Top 100 Teacher Confidential: Should you use a line on your golf ball?
To use a line, or not to use a line? It’s a question a lot of golfers ask themselves, and never get a clear answer about it. So, we asked our GOLF Top 100 Teachers for help…
Kevin Weeks, Cog Hill Golf & C.C.
I tell people to ahead and try putting with a line on the ball, but find it helps very few people. The theory is great; a line on your putter and a line on your ball will help you see your line better. However, because of the parallax effect and stereopsis of each persons eyes very few people can see a straight line on the ground from a tilted head position. Less than, 15 percent of the people that I have tested over my 20 years of putting research can achieve this. In addition, my research shows there is no correlation between better aim and better putting results anyway. So in my opinion, for most people, lining up the ball only slows down play and agitates your playing partners.
Most people would be better with a structured pre-shot routine that places their eyes in their proper spot that allows them to see the intended line of the putt. Two of the all time great putters are wonderful examples of this: Bobby Locke and Jack Nicklaus, both had setups that were not square to anything and they made a lot of putts.
Brady Riggs, Woodley Lakes G.C.
There are strong arguments on both sides for using/not using the line when putting. Using the line can take away the doubt of where the ball/putter are aimed at address and free up the stroke. Not using the line can help the player connect to the target, make subtle adjustments at address and become less focused on the stroke. The majority of professional and collegiate golfers use the line on short putts, especially those that are not starting outside the hole. Many of those players don’t use the line on putts with large amounts of break or outside 15-20 feet. The best practice here would be to experiment with the line in practice and during rounds to see if you are more comfortable with it than without it. I would add one caveat: If you become obsessed with the line and unable to make subtle adjustments while you are standing over the ball you will be turning off some of the athletic instincts that can make a player special.
Andrew Rice, Westin Savannah Harbor
In my experience most golfers should not use a line on the ball when they putt! The reason being is that most golfers grossly under-read putts and if they line the ball and their putter at an incorrect aim point they corrupt their ability to adapt and adjust according to their feel for the putt. Good green readers go ahead with the line.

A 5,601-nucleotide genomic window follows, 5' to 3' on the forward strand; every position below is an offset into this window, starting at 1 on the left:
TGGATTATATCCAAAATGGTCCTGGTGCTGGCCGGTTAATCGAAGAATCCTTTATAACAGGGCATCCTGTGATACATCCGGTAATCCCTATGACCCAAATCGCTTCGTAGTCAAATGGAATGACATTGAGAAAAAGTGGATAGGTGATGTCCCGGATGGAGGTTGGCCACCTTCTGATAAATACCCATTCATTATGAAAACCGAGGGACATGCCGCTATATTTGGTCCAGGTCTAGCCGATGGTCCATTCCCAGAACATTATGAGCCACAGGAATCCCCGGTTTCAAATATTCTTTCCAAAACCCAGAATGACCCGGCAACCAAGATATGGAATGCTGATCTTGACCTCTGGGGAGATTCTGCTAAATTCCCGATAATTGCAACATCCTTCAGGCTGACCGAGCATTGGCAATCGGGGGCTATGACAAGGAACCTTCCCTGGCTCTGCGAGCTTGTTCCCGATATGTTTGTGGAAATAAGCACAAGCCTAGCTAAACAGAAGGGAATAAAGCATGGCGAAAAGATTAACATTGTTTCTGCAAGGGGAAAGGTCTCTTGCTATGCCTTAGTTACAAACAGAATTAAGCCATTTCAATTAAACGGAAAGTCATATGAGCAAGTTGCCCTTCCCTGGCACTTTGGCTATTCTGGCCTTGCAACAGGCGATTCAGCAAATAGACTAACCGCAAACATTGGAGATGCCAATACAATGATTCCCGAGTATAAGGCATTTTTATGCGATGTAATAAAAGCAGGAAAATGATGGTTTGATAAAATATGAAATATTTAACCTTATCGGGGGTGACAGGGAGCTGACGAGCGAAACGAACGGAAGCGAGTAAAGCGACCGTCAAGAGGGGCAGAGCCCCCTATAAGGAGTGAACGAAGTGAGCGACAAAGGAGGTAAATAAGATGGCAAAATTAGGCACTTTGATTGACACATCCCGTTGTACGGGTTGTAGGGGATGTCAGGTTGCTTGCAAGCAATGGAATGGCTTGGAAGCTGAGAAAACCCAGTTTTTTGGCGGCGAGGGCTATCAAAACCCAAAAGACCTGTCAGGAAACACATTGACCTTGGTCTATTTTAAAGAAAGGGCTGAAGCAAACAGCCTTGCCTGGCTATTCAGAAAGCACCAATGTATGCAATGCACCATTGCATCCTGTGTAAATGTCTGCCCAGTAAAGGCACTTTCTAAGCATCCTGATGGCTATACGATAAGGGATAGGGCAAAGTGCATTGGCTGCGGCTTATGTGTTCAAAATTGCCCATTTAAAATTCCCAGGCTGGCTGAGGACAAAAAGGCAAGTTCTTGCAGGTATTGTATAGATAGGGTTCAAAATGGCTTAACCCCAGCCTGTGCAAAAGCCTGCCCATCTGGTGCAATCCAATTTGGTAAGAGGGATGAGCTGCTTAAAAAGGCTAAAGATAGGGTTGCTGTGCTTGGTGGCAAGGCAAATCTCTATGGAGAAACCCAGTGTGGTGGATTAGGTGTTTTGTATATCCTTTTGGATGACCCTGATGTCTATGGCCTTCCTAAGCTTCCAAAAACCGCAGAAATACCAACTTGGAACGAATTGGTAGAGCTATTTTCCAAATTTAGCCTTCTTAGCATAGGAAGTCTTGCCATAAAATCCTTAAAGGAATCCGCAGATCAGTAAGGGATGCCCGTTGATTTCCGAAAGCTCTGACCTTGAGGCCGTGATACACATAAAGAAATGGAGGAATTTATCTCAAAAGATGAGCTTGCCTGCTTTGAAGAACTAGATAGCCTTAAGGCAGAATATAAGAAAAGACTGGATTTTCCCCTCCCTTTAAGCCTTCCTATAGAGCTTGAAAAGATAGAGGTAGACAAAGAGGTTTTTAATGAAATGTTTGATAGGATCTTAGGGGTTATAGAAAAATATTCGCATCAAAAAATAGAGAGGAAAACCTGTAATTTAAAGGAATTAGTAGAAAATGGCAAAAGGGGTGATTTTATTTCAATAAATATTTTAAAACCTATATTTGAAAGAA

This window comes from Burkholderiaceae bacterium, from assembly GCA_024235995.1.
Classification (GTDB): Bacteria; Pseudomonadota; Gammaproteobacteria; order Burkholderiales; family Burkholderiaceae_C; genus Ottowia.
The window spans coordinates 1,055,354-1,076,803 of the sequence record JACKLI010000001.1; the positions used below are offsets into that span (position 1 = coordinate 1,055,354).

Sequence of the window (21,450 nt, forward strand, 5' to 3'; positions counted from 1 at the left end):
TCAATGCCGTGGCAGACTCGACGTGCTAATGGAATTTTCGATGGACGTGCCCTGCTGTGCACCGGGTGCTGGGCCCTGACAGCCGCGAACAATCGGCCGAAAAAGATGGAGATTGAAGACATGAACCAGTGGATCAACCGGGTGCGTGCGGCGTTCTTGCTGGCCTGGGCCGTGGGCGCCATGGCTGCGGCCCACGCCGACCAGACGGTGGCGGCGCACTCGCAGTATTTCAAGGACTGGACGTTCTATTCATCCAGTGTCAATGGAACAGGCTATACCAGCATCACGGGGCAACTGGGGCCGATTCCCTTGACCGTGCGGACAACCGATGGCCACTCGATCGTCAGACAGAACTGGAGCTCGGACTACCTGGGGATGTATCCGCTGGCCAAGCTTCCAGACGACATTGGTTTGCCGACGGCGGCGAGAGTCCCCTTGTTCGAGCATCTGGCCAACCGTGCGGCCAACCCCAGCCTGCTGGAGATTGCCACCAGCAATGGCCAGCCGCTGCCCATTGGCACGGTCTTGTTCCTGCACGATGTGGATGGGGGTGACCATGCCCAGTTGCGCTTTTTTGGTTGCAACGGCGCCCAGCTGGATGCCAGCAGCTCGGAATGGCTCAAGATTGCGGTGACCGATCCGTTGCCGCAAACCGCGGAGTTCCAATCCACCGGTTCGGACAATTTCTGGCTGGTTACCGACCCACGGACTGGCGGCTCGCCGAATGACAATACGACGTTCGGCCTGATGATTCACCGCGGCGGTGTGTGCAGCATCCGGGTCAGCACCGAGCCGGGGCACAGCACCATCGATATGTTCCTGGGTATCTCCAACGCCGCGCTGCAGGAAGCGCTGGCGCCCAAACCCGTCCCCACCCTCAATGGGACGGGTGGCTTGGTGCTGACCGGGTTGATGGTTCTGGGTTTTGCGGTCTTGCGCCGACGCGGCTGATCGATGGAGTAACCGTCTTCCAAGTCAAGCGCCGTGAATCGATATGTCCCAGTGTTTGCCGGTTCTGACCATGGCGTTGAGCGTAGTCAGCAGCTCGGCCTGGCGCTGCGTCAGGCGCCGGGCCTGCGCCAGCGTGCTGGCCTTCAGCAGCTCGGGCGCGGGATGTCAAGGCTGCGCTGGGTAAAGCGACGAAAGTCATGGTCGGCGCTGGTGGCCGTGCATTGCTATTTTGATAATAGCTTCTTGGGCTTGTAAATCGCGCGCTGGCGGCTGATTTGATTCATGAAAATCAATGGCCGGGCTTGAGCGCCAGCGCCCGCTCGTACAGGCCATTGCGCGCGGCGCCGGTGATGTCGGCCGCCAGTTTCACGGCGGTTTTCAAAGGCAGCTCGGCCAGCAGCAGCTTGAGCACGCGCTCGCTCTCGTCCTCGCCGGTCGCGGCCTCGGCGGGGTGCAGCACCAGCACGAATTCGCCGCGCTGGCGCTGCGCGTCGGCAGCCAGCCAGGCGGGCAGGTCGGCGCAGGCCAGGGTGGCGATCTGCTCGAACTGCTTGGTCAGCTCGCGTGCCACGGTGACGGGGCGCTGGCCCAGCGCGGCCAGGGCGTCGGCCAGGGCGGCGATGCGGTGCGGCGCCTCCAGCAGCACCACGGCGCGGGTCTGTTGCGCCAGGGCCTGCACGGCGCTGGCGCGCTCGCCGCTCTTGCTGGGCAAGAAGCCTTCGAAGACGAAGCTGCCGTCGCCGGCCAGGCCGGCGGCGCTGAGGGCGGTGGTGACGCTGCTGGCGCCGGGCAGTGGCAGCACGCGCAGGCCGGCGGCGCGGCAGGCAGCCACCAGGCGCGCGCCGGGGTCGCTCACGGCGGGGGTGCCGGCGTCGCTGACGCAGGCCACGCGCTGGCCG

Jason Baile, Jupiter Hills G.C.
There has been some wonderful research done on this topic by many top coaches including a mentor of mine and fellow GOLF Top 100 Teacher, Mike Shannon. For me this question comes down to “Conflict.” Does the use of the line eliminate conflict or does it create conflict? I use the line on my ball personally because it eliminates conflict. Once I set the line at my intended start direction, I can then focus on the speed that matches that start direction and read.
For some players, the line creates conflict due to how it appears and their personal perception of the start direction. If this is you, get rid of the line and focus more on the entry point of the cup you intend to roll it over. If you are going to use the line, please practice lining the ball up by using your dominant eye on the starting line as you aim the line initially. As a right eye dominant player, aim the line by placing the right side of your body and right eye down your intended stating line just as you might sight a rifle.
Kellie Stenzel, Boca Raton Resort & Club
Some golfers should use a line on their putter when they putt and others should not depending upon their putting style. If a golfer likes to pick a specific point to putt to — a small target six inches right and three feet short, for example — then go ahead and use a line. This allows the golfer to aim perfectly and when they are stroking the putt, they can simply attempt to control distance.
The golfer who naturally “sees” the break without over-analyzing should not use the line on the ball. This golfer who has this built in ability often will over-play the break when they use the line, making their result less effective. The bottom line is each and every golfer is different and unique and each golfer should determine individually what works best for them.
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